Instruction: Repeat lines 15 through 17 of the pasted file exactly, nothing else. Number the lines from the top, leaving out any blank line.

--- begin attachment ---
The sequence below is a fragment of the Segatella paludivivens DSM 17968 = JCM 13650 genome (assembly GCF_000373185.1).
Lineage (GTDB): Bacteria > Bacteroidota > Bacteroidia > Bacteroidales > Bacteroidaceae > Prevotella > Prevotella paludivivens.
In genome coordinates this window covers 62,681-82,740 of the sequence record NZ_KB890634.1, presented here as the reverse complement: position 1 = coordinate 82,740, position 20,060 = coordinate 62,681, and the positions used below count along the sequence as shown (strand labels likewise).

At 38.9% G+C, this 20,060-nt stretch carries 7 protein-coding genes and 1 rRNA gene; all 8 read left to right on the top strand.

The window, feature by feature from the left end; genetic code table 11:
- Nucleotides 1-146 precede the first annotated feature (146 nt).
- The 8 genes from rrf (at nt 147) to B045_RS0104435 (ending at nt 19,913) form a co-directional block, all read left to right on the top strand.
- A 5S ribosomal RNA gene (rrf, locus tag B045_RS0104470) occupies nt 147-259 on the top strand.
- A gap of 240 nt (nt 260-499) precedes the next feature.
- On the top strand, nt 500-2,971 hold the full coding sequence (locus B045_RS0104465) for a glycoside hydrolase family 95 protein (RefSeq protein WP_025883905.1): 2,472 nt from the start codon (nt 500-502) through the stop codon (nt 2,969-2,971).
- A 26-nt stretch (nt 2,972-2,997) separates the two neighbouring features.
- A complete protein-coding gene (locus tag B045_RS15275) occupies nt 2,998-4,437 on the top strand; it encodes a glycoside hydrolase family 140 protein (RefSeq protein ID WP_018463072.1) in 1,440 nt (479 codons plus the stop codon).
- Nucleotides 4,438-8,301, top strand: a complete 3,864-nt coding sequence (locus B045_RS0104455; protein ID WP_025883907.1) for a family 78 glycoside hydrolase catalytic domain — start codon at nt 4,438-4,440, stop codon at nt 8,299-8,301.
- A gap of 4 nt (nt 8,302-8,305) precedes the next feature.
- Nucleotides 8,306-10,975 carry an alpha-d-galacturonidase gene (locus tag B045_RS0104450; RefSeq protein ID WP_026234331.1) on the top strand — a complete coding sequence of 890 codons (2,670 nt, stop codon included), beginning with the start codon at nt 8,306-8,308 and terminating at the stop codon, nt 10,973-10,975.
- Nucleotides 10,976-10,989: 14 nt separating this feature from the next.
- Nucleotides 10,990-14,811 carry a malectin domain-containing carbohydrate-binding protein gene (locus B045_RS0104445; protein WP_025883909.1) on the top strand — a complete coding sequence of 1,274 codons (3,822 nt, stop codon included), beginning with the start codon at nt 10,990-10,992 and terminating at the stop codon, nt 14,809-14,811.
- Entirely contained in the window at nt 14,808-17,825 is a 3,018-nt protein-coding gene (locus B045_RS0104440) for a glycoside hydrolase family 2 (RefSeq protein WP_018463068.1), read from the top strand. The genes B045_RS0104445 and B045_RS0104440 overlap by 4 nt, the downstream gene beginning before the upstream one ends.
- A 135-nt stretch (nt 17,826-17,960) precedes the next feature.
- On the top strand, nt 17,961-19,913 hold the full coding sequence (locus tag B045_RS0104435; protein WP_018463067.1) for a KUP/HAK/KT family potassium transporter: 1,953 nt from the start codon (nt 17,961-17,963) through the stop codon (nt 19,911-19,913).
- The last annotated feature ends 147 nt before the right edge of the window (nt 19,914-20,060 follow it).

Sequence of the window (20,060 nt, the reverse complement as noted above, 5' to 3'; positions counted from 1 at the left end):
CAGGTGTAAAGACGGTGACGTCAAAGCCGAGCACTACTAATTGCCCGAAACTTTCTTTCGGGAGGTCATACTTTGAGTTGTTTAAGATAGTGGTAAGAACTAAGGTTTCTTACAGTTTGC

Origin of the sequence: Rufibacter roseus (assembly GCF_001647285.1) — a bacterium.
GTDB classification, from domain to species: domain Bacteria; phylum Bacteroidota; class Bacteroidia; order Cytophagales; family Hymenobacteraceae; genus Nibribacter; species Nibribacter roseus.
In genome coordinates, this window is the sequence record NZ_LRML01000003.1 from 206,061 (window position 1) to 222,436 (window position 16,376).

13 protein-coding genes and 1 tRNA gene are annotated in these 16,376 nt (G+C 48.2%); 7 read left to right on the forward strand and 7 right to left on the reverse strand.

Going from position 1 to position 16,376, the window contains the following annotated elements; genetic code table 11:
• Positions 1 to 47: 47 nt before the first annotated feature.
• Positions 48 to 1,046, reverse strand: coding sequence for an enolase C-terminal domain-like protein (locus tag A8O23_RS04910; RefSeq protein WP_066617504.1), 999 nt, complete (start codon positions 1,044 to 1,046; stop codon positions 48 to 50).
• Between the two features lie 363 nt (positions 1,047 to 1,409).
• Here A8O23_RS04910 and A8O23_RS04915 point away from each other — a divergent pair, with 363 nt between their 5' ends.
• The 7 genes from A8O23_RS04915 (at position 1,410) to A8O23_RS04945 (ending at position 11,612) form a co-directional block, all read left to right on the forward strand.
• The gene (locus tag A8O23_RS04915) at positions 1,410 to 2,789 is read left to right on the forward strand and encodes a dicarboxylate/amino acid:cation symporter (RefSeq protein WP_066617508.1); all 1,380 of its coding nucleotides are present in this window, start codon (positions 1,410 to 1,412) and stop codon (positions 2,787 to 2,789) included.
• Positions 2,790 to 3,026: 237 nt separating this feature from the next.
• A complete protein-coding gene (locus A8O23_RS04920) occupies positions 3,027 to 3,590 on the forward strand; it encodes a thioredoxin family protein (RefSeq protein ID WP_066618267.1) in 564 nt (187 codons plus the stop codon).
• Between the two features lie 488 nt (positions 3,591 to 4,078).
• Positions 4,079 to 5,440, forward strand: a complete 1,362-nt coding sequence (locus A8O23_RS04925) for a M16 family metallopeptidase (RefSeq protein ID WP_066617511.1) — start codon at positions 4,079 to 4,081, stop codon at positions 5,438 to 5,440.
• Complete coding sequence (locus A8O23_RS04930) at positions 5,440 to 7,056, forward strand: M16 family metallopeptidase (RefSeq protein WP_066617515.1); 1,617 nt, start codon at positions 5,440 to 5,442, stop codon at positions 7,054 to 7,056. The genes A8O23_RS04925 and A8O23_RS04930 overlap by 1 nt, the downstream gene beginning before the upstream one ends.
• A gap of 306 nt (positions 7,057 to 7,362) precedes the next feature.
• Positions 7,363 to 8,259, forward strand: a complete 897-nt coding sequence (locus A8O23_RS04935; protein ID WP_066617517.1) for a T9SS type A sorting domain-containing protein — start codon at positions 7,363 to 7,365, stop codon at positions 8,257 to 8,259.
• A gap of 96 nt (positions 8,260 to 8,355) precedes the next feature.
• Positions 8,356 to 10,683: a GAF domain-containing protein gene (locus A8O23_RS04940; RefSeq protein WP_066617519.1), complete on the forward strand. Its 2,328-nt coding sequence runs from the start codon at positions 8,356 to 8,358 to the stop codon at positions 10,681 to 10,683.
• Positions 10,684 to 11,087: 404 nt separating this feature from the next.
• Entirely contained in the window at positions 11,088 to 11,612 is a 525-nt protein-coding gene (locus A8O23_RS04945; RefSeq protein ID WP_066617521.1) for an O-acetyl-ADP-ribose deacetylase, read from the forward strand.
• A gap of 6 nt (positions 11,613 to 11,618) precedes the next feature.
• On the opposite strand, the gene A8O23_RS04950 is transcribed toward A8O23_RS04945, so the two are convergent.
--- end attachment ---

- Nucleotides 8,306-10,975 carry an alpha-d-galacturonidase gene (locus tag B045_RS0104450; RefSeq protein ID WP_026234331.1) on the top strand — a complete coding sequence of 890 codons (2,670 nt, stop codon included), beginning with the start codon at nt 8,306-8,308 and terminating at the stop codon, nt 10,973-10,975.
- Nucleotides 10,976-10,989: 14 nt separating this feature from the next.
- Nucleotides 10,990-14,811 carry a malectin domain-containing carbohydrate-binding protein gene (locus B045_RS0104445; protein WP_025883909.1) on the top strand — a complete coding sequence of 1,274 codons (3,822 nt, stop codon included), beginning with the start codon at nt 10,990-10,992 and terminating at the stop codon, nt 14,809-14,811.